As the title suggests, this short piece (44 pages) delves into the actual and metaphorical references to rivers in Jack Kerouac's written works. I had never thought much about this topic, but after reading Stephenson's book, I have a new appreciation for Kerouac's treatment of rivers in his writing.

Stephenson's thesis appears early in the piece:

It is my purpose in the following notes to consider certain of the interpretive dimensions of riverine imagery in Jack Kerouac's writing and to assess the role of rivers in the author's oeuvre. (p. 8)

Of course, references in On The Road are analyzed, but so is imagery found in Jack's August 1950 draft of his most famous novel, titled Gone On The Road. Also represented in Stephenson's work are The Town and the City, Kerouac's journals (e.g., one titled "Rain and Rivers"), Visions of Cody, Book of Sketches, Doctor Sax, Some of the Dharma, Maggie Cassidy, Visions of Gerard, The Dharma Bums, Desolation Angels, Big Sur, pieces from Good Blonde and Others, the introduction Kerouac wrote for Robert Frank's The Americans, short works like "Essentials of Spontaneous Prose" and "Belief & Technique for Modern Prose," and, finally, The Subterraneans.

In each instance above, Stephenson presents Kerouac's own words along with a thoughtful analysis of how the example cited shows how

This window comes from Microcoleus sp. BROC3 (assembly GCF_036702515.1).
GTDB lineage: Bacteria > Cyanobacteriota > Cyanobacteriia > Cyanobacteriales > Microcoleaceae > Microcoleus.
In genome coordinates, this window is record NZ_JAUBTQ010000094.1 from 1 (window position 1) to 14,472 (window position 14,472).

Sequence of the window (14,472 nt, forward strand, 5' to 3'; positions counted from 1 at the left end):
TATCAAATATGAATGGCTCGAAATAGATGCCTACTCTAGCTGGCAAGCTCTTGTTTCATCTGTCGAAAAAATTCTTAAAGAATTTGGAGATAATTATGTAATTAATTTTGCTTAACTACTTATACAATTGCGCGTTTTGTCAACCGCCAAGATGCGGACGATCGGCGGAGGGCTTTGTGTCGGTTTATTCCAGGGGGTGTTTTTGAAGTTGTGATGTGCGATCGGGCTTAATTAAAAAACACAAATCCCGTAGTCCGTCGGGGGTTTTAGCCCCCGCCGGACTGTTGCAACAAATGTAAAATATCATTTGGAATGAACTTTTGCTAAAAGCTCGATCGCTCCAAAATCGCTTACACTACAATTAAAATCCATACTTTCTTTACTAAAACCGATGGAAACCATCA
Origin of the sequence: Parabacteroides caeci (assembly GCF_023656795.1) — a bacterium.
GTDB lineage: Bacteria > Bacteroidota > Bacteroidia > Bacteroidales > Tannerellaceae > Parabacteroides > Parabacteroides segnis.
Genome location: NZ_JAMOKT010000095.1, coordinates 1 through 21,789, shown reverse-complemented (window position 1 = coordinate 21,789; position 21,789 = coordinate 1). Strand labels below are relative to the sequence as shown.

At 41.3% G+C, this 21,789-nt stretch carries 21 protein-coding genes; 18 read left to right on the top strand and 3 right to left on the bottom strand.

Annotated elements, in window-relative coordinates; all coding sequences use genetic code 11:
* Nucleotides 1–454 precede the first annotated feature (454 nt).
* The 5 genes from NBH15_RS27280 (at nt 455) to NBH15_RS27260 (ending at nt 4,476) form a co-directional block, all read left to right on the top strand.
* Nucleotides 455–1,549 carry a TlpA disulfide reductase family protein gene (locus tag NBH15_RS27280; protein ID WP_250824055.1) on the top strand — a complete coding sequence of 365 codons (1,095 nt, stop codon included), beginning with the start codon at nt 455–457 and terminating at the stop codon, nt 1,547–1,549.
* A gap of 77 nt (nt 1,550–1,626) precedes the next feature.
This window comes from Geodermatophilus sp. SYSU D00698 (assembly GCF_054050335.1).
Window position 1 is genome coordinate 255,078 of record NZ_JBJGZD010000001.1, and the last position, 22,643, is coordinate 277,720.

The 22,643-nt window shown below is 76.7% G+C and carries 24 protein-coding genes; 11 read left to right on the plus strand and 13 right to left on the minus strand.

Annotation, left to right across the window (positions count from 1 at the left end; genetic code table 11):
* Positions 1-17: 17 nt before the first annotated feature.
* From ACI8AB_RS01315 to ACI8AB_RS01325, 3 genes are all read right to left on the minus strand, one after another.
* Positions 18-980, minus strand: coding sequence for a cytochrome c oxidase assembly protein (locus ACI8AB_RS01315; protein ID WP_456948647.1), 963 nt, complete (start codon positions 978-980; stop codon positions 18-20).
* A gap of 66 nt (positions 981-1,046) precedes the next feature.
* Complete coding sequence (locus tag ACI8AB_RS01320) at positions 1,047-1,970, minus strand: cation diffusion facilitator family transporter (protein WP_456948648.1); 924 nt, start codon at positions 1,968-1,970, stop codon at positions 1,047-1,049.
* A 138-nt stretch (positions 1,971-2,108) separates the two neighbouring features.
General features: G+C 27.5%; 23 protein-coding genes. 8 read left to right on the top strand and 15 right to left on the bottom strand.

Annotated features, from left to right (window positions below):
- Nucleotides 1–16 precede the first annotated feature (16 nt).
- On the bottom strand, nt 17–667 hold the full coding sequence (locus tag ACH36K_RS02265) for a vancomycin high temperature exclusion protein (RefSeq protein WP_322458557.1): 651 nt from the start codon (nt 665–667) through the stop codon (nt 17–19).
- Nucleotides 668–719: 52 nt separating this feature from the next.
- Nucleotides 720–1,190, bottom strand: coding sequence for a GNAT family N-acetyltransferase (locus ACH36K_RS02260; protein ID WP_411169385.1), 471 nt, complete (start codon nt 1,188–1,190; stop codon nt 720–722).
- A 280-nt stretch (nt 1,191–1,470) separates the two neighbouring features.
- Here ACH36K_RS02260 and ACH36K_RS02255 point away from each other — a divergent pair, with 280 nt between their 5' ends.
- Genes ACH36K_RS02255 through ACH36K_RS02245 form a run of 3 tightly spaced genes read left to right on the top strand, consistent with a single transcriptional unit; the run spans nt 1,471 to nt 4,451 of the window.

during more than 20 years of literary writing, Jack Kerouac was repeatedly drawn to riverine imagery as a potent and evocative motif. (p. 41)

Kerouac mentioned many rivers across the above works. I may have missed some but these appear in Stephenson's book: Merrimack, Hudson, Mississippi, Shenandoah, Kanawha, Rio Grande, East River, Red River, Roanoke, Cimarron, Missouri, Fall River, Potomac, Neuse, North River, Wasatch, Yellowstone, Ohio, Orinoco, Ventauri, South Platte, Pajaro, Concord, Skagit, Obi, Amazon, Congo, Ganges, Yangtzes, Plate, Avon, the creek in Bixby Canyon, Guadaloupe, Palajo, Klamath, Columbia, Williamette (pronounced Will am' it - we have friends who live in the area), Snake, Hood, Dalles, Yakima, Madison, Gallatin, Jefferson, Pasco, Rainy, Brazos, Tennessee, Allegheny, and the Mekong.

That's an even 50 rivers by my count. Kerouac mentioning so many rivers in itself supports Stephenson's thesis.